Interest rates on Portuguese sovereign bonds reached a historic high of 7.6% towards the end of last week.
It was, on Thursday, above the psychological 7% limit imposed by the Portuguese Finance Minister, Fernando Teixeira dos Santos last year.
Above this level, over a sustained period, the likelihood of Portugal needing the intervention of the International Monetary Fund (IMF) and the European Central Bank (ECB) increases.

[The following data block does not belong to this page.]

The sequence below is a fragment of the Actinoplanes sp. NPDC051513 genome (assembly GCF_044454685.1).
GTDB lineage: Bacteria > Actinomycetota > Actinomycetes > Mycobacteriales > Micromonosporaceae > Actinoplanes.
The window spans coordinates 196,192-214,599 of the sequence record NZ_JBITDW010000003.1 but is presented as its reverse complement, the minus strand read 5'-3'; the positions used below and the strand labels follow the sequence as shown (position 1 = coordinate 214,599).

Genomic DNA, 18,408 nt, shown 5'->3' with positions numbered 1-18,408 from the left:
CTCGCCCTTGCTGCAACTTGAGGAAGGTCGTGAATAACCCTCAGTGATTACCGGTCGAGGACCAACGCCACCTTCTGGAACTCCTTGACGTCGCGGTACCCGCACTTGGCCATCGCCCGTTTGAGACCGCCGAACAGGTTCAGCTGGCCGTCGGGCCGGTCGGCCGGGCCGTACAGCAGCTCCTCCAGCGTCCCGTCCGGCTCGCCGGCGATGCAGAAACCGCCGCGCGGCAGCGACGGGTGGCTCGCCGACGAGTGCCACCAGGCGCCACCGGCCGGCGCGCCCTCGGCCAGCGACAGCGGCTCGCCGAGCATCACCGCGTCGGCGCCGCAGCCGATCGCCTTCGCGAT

The new high, set against an EU benchmark from German bonds at 4.2 base points, sent clear signals that the international markets are still mistrustful of Portugal’s ability to avoid a €70 billion bailout.
Interest rates for Portuguese bonds only stopped climbing on the intervention of the
European Central Bank, which decided to start buying up Portuguese bonds.
The ECB’s decision to purchase bonds brought down interest rates to 7.173% according to figures from the Public Credit and Treasury Management Institute (Instituto de Gestão da Tesouraria e do Crédito Público – IGCP), which is preparing a fresh emission of Portuguese treasury bonds on Thursday worth €1.250 billion.